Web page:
Monday, May 18, 2015

Perception of Comics in US, Japan and Singapore

Perception of Comics in US, Japan and Singapore cultural difference webcomics manga
When I tell people I draw comics in Singapore, they often think it is for kids and say they want to buy my book for their kid or friend's kids. My speaking slot at a local book festival was also assigned to a day where they focus on authors and artists who write and draw children's books so parents can bring their kids on that day and see which books to buy. Although of course, I don't mind kids reading my book, I hate it when people classify comics as for kids only. I hope with my comic strips about different cultures and yoga, adults will also fall in love with reading comics and understand that comics are not just for kids and teenagers only, it's for everyone.

Wednesday, May 13, 2015

Breaking the myth that artists do not have to eat!

Contrary to what one might believe, we artists like anybody else, need to eat and drink to survive (FYI, water in Singapore is pretty expensive too). So I post commissioned comics on my FB from time to time but sometimes readers just can't tell that they are commissioned work (i.e. we work with what clients want). If you come to think of it, it's not possible to survive by posting 100% free webcomics all the time right?

Monday, May 11, 2015

Wedding gift packet rate in Japan and Singapore

This comic was inspired by a Japanese acquaintance who told me that she mistakenly gave SG$300 to her colleague's wedding without knowing that she could just give $80-100 instead. So yup, do find out from local friends if you ever invited to attend a local wedding! And if you are invited to a wedding in Japan, you can check out my guide here!

Saturday, May 9, 2015

Thursday, May 7, 2015

Thoughts after my talk at ITE Central

I met this young student at ITE Central during my presentation with Wacom this morning. He was very enthusiastically taking photos before my talk so I thought he was the student photographer. Later on, he even volunteered to be drawn into a comic character for my live 15mins demo (seen above).

After my presentation, he asked very politely if I have time to talk. Seeing that he was holding a few notebooks in hand, I figured that he must be an aspiring comic artist and wanted to ask me some questions on how to draw or how to make it in the "industry" (it's in quotes because I don't think we have a substantial local comic industry to talk about). So we chatted a while and he showed me his comics that he did some time ago as well as some recent work too. I could see a huge improvement but he credited that to a manga-drawing course that he was attending. His passion reminded me of the time when I was just a student who did not care whether or not my drawings could earn money and just draw lots of them because I loved drawing (I think many artists started like that, with pure passion and love to draw).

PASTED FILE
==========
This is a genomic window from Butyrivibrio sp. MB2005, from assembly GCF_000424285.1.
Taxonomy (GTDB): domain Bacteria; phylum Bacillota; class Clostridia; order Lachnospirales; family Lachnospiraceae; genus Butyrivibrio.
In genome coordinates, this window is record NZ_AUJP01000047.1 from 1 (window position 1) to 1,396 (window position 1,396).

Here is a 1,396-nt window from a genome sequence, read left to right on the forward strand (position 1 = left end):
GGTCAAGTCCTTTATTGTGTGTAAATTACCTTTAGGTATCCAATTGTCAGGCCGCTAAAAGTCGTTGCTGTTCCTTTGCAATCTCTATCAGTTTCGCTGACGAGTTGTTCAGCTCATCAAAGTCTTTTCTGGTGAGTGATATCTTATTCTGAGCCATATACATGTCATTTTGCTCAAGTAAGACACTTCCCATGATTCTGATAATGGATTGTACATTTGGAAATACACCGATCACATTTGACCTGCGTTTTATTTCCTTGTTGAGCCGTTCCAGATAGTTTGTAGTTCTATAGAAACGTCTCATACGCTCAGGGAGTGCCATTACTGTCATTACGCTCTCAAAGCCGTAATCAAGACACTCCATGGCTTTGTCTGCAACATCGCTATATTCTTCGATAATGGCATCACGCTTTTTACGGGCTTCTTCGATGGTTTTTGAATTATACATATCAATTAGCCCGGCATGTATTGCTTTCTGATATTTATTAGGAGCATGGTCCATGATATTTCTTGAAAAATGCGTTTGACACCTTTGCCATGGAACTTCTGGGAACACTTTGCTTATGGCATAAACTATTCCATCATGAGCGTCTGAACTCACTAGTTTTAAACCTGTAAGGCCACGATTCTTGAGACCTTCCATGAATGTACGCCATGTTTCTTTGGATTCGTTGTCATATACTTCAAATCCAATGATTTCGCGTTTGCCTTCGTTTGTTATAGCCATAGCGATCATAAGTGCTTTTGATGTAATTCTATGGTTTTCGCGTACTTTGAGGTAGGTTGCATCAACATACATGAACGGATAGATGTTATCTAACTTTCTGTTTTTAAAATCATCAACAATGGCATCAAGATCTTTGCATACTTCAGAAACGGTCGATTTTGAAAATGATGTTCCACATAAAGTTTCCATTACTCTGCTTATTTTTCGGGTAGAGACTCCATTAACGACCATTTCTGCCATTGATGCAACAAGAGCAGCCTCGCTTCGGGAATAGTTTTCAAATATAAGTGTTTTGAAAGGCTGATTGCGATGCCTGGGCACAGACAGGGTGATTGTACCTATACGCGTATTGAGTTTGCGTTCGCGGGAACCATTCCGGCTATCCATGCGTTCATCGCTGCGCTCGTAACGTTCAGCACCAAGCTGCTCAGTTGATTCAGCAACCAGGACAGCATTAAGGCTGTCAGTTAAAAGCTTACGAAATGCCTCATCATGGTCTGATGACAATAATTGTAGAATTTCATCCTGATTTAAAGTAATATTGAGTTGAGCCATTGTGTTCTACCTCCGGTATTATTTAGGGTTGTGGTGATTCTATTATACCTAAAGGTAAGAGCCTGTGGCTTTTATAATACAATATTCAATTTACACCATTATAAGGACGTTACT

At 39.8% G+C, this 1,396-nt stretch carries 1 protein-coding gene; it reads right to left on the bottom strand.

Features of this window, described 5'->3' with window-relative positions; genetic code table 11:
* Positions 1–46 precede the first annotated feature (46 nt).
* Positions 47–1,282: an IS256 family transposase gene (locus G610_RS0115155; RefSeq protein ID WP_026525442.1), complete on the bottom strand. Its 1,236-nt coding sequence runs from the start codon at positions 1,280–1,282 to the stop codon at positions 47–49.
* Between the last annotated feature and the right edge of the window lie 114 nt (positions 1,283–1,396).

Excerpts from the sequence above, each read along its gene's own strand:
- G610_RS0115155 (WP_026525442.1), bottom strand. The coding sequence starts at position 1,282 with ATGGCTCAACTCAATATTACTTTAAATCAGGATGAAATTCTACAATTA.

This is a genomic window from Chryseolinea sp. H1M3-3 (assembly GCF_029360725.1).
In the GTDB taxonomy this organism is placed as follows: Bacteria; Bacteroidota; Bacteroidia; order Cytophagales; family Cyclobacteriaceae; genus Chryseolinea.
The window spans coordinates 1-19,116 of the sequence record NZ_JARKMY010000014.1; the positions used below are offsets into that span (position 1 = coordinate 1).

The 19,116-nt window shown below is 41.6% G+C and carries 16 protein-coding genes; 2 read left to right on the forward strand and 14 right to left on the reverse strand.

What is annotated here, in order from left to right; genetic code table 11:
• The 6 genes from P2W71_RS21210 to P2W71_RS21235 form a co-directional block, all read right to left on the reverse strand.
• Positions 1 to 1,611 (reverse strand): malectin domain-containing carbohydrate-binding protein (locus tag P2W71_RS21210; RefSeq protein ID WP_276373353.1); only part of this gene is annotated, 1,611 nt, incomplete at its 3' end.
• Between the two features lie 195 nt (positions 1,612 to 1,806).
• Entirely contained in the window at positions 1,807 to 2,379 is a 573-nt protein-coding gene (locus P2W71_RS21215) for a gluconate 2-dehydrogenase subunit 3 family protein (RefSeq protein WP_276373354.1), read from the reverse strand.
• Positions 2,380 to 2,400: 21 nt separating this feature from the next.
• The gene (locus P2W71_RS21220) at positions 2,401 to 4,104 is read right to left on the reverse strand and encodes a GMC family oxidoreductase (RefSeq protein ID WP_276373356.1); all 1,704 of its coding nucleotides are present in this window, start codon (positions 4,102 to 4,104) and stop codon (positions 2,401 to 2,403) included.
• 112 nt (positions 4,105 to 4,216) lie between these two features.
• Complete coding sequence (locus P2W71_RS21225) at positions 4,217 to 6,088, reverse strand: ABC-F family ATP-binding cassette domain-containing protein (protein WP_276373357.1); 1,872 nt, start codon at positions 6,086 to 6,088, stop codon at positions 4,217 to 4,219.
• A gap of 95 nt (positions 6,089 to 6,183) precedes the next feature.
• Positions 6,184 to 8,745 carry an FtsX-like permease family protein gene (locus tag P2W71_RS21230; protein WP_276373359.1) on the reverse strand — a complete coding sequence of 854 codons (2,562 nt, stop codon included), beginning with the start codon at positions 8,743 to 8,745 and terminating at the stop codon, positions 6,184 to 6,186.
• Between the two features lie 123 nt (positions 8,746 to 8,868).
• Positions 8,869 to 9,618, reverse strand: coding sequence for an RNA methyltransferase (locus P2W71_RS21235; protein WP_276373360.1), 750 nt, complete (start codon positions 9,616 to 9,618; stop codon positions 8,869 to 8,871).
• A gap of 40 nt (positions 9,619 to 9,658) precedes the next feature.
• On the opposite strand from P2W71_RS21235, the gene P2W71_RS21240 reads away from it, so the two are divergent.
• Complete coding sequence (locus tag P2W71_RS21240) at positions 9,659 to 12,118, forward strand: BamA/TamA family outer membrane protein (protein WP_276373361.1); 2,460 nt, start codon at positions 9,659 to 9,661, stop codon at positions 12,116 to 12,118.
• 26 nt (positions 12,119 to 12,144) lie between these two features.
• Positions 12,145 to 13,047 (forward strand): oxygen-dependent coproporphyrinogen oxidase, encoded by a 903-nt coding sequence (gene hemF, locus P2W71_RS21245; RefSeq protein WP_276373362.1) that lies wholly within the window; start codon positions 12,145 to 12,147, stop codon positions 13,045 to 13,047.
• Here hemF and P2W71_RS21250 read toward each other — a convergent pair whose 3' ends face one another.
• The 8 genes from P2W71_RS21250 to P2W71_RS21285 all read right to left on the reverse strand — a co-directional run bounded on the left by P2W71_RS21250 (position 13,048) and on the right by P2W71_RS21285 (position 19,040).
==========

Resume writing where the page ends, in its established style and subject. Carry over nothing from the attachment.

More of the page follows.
In the end, I had to go, but he did not have questions for me like the other aspiring young artists, instead, he told me NOT TO GIVE UP, KEEP SMILING and KEEP DRAWING. I think it was because I revealed during my presentation that I gave up drawing comics for 10 years because I saw how great my classmates could draw. It was an unexpected parting dialogue and I was very moved that we have young students like him who are very passionate and encouraging. I have been drawing webcomics for the 8th year and witnessed many fellow artists come and go. Drawing comics as a hobby or as a career are very different. As a professional webcomic artist, you need to post updates at a fixed schedule, be it rain or shine, healthy or sick, without getting paid at all. We uploaded our work because we love to draw, wanted to gain some fans and hope to be discovered by a publisher. But 100% of the time, it did not happen. There was also no Patreon at that time to allow loyal fans to support us. Many times, artists have to juggle with daytime, part-time or freelancing jobs to earn a living while updating webcomics. Unfortunately, this marathon race is not for everyone and many had to give up updating new comics and move on to focus other more important things in their lives. So I am one of the few who managed to get this far with a lot of effort and time put in, it is not easy, so please be supportive to the few local webcomic artists we have right now.

Special thanks to all fans who had supported me by buying my book, merchandise (even $1 bookmark is good), commissioned me for artwork, and of course my supporters at Patreon ;)

Monday, May 4, 2015

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